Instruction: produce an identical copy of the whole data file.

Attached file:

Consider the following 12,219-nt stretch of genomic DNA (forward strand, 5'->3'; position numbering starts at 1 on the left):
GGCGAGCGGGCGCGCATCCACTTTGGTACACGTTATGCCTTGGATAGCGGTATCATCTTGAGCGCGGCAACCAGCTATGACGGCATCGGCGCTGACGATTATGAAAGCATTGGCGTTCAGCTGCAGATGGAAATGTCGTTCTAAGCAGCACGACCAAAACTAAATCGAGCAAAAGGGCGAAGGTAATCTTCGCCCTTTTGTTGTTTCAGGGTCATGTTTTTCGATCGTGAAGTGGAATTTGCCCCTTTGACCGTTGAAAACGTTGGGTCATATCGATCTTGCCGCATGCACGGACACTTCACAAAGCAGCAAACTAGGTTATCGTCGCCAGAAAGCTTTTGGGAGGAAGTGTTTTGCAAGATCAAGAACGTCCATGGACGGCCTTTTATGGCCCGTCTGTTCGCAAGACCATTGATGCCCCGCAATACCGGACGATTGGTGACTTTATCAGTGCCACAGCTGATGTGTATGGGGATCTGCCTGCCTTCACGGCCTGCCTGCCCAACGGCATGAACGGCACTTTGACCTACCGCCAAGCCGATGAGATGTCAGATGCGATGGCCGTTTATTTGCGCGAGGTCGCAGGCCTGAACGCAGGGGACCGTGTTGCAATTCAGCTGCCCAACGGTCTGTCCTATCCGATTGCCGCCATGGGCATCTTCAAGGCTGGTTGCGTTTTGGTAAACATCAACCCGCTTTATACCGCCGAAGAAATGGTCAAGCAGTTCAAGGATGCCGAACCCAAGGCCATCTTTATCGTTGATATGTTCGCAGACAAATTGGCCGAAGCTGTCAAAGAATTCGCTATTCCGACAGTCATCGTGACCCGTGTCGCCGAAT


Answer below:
Consider the following 12,219-nt stretch of genomic DNA (forward strand, 5'->3'; position numbering starts at 1 on the left):
GGCGAGCGGGCGCGCATCCACTTTGGTACACGTTATGCCTTGGATAGCGGTATCATCTTGAGCGCGGCAACCAGCTATGACGGCATCGGCGCTGACGATTATGAAAGCATTGGCGTTCAGCTGCAGATGGAAATGTCGTTCTAAGCAGCACGACCAAAACTAAATCGAGCAAAAGGGCGAAGGTAATCTTCGCCCTTTTGTTGTTTCAGGGTCATGTTTTTCGATCGTGAAGTGGAATTTGCCCCTTTGACCGTTGAAAACGTTGGGTCATATCGATCTTGCCGCATGCACGGACACTTCACAAAGCAGCAAACTAGGTTATCGTCGCCAGAAAGCTTTTGGGAGGAAGTGTTTTGCAAGATCAAGAACGTCCATGGACGGCCTTTTATGGCCCGTCTGTTCGCAAGACCATTGATGCCCCGCAATACCGGACGATTGGTGACTTTATCAGTGCCACAGCTGATGTGTATGGGGATCTGCCTGCCTTCACGGCCTGCCTGCCCAACGGCATGAACGGCACTTTGACCTACCGCCAAGCCGATGAGATGTCAGATGCGATGGCCGTTTATTTGCGCGAGGTCGCAGGCCTGAACGCAGGGGACCGTGTTGCAATTCAGCTGCCCAACGGTCTGTCCTATCCGATTGCCGCCATGGGCATCTTCAAGGCTGGTTGCGTTTTGGTAAACATCAACCCGCTTTATACCGCCGAAGAAATGGTCAAGCAGTTCAAGGATGCCGAACCCAAGGCCATCTTTATCGTTGATATGTTCGCAGACAAATTGGCCGAAGCTGTCAAAGAATTCGCTATTCCGACAGTCATCGTGACCCGTGTCGCCGAAT